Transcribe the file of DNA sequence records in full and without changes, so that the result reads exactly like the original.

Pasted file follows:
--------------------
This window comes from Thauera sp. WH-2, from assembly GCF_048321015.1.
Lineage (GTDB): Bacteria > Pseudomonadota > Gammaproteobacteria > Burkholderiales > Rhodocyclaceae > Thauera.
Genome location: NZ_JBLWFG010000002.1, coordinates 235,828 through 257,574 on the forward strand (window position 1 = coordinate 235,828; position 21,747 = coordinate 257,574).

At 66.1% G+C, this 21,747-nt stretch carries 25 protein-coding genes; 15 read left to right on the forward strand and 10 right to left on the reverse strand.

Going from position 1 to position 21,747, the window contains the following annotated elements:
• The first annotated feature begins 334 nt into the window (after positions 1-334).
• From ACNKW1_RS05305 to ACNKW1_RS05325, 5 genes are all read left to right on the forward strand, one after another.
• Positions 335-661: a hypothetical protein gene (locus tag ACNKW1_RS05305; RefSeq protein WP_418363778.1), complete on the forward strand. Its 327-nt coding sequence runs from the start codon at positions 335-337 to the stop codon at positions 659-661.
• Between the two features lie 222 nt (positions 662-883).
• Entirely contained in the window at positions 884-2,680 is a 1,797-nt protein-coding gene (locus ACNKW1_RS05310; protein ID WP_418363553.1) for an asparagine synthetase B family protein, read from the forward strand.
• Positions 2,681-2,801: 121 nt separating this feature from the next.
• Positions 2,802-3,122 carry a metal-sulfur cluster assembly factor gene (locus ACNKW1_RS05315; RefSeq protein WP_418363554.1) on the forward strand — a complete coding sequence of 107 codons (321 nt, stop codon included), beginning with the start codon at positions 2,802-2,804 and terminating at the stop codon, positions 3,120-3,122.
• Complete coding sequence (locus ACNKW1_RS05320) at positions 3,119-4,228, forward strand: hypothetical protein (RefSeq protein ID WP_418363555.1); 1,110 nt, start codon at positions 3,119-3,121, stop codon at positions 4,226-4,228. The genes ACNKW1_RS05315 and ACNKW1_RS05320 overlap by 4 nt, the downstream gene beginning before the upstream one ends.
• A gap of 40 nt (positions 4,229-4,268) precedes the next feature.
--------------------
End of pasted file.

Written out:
This window comes from Thauera sp. WH-2, from assembly GCF_048321015.1.
Lineage (GTDB): Bacteria > Pseudomonadota > Gammaproteobacteria > Burkholderiales > Rhodocyclaceae > Thauera.
Genome location: NZ_JBLWFG010000002.1, coordinates 235,828 through 257,574 on the forward strand (window position 1 = coordinate 235,828; position 21,747 = coordinate 257,574).

At 66.1% G+C, this 21,747-nt stretch carries 25 protein-coding genes; 15 read left to right on the forward strand and 10 right to left on the reverse strand.

Going from position 1 to position 21,747, the window contains the following annotated elements:
• The first annotated feature begins 334 nt into the window (after positions 1-334).
• From ACNKW1_RS05305 to ACNKW1_RS05325, 5 genes are all read left to right on the forward strand, one after another.
• Positions 335-661: a hypothetical protein gene (locus tag ACNKW1_RS05305; RefSeq protein WP_418363778.1), complete on the forward strand. Its 327-nt coding sequence runs from the start codon at positions 335-337 to the stop codon at positions 659-661.
• Between the two features lie 222 nt (positions 662-883).
• Entirely contained in the window at positions 884-2,680 is a 1,797-nt protein-coding gene (locus ACNKW1_RS05310; protein ID WP_418363553.1) for an asparagine synthetase B family protein, read from the forward strand.
• Positions 2,681-2,801: 121 nt separating this feature from the next.
• Positions 2,802-3,122 carry a metal-sulfur cluster assembly factor gene (locus ACNKW1_RS05315; RefSeq protein WP_418363554.1) on the forward strand — a complete coding sequence of 107 codons (321 nt, stop codon included), beginning with the start codon at positions 2,802-2,804 and terminating at the stop codon, positions 3,120-3,122.
• Complete coding sequence (locus ACNKW1_RS05320) at positions 3,119-4,228, forward strand: hypothetical protein (RefSeq protein ID WP_418363555.1); 1,110 nt, start codon at positions 3,119-3,121, stop codon at positions 4,226-4,228. The genes ACNKW1_RS05315 and ACNKW1_RS05320 overlap by 4 nt, the downstream gene beginning before the upstream one ends.
• A gap of 40 nt (positions 4,229-4,268) precedes the next feature.